The regional districts of the Kootenays are collaborating on a $1 million initiative to build a network of electric vehicle charging stations from the Okanagan to Alberta.
The funds will be used to install 10 DC Fast Charging (DCFC) and 40 Level 2 stations throughout the Kootenays. The initial plan calls for three to four Level 2 stations and one DCFC station to be located in the Elk Valley.
The cost of charging a battery is considerably less than a tank of gasoline. Public Level 2 charging will be free for the first few years of the program while DCFCs charge an average fee of 35 cents per kilowatt-hour across B.C.
A DCFC can top up an electric vehicle’s battery to 80 per cent of its capacity in about 20 minutes while a Level 2 charger takes from six to eight hours.
Megan Lohmann, community energy manager for the Regional District of East Kootenay (RDEK), explained that the periodic need to recharge batteries on long trips will compel travelers to make extended pit stops so Level 2 chargers will be strategically located near services like hotels and restaurants.
Electric vehicles have been unfeasible for many Kootenay residents because the region does not have the required infrastructure to allow for long distance travel, said Lohmann. That will be changing as battery range for vehicles increases and the charging network improves.
“The network we are installing will provide that base connectivity,” she said.
The charging stations are part of the Columbia Basin-wide electric vehicle strategy, which is a collaboration between the Regional Districts of Kootenay Boundary, Central Kootenay and East Kootenay.
A roll-out strategy for the two-year project will kick off in 2017, said the RDEK in a statement.
“While increased adoption of electric vehicles by Kootenay residents will reduce our transportation emissions and support local climate action commitments, electric vehicles are also the future of travel, ”said Rob Gay, chair of the RDEK in a statement. “They will save residents money on fuel and provide a superior driving experience through our beautiful region. Our goal is to install the base network that will make electric vehicle travel safe, reliable and enjoyable.”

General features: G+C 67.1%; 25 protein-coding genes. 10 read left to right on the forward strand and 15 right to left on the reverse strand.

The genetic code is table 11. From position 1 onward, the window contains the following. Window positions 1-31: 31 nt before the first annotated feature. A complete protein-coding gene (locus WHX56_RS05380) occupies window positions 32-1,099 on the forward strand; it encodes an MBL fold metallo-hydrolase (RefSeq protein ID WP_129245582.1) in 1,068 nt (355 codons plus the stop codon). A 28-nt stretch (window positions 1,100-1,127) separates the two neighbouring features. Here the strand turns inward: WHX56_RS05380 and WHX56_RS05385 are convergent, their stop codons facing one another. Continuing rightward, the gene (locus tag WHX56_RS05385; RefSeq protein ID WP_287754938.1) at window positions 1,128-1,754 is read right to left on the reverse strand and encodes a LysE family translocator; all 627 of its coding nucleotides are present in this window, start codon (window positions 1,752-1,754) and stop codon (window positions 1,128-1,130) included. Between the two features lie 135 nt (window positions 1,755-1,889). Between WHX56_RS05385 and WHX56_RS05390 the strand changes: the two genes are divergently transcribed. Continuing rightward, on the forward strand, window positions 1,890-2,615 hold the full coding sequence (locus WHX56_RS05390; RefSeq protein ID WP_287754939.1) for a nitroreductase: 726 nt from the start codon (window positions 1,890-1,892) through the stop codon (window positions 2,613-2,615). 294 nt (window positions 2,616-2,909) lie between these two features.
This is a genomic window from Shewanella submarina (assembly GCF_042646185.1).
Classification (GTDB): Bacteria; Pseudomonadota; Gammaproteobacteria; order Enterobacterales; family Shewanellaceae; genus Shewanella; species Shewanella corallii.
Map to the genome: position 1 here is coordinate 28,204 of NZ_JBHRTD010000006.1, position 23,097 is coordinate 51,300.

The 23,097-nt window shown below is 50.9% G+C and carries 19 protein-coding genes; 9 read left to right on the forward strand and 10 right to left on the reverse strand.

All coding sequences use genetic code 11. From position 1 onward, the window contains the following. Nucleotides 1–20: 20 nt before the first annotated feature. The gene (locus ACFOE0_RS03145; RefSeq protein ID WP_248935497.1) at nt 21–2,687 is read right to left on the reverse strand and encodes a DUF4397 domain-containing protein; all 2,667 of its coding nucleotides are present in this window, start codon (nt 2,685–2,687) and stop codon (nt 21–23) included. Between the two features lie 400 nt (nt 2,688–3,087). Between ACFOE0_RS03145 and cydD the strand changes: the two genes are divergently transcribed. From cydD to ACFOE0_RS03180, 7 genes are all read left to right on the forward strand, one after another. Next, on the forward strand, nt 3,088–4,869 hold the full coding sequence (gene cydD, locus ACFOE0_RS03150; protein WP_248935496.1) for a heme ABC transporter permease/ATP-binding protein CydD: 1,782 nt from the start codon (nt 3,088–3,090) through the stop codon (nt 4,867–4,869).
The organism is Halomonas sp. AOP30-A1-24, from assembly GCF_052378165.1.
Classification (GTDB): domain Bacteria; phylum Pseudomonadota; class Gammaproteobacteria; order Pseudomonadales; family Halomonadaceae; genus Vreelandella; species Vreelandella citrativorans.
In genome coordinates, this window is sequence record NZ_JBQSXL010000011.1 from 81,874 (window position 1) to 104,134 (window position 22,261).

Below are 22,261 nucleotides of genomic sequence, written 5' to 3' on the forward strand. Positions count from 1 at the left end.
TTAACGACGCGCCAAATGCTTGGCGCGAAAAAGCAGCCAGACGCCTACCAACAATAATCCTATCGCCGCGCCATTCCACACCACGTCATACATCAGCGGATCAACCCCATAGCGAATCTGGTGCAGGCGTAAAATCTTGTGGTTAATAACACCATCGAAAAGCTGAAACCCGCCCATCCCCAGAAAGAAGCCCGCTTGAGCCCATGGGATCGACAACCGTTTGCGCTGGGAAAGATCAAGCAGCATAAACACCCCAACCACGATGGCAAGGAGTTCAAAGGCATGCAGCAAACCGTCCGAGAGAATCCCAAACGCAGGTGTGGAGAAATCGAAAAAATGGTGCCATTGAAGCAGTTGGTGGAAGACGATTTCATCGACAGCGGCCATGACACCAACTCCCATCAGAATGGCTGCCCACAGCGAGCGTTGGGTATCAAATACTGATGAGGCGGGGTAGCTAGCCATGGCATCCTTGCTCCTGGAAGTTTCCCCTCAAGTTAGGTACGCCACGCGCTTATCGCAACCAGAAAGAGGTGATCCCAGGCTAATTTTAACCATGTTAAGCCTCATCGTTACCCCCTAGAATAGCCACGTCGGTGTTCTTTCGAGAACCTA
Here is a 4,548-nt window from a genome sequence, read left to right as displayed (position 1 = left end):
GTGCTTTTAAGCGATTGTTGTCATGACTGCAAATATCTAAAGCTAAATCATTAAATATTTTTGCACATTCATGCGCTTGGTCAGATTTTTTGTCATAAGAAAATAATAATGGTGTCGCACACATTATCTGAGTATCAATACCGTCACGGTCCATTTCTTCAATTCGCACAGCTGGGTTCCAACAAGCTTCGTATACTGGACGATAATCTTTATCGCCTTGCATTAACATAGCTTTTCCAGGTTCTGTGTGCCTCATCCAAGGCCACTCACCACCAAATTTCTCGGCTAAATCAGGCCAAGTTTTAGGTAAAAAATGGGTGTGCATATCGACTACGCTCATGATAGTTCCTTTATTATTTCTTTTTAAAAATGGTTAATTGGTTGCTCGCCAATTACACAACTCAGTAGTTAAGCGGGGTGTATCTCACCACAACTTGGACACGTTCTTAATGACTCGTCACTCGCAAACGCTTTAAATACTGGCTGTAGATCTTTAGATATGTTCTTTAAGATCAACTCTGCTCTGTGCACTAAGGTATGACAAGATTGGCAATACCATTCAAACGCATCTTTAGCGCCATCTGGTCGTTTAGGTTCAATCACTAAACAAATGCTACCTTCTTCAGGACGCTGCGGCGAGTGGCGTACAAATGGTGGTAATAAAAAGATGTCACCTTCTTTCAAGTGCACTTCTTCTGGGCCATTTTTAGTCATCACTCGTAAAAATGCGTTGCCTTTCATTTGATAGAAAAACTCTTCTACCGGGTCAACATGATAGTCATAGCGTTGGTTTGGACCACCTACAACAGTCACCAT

Brendon James, vice-president of the Vancouver Electric Vehicle Association (VEVA), said the Kootenay’s charging stations are arriving just as pure-electric vehicles are about to live up to their long awaited hype.
The range of pure-electric vehicles has always been a sticking point with consumers, he said. While the higher end Teslas can travel from 380 to 450 kilometres on one charge, the more affordable models such as the Nissan Leaf and the Kia Soul can only manage 150 to 170 kilometres.
“You’re buying a vehicle that costs the same or a little bit more [than an internal combustion vehicle] but it can only drive 170 kilometres where your normal vehicle of equivalent size on gasoline could probably go about 500 kilometres,” he said. “So the range and ability have hindered the growth somewhat.”
But batteries, which are the most expensive component of electric vehicles, have been getting cheaper and more efficient as companies are rolling out a new generation of vehicles that are affordable and can drive far.
These vehicles include the Tesla Model 3, the new Nissan Leaf and the Chevrolet Volt, which has been named North American Car of the Year. The Volt sells for under $40,000 and can go about 380 kilometres on a single charge.
“In terms of bang for their buck, they get a lot of mileage,” said James. “We’re going to start seeing a tipping point with the introduction of these longer range vehicles where it’s going to be easier for people to adopt them than it has been in the past.”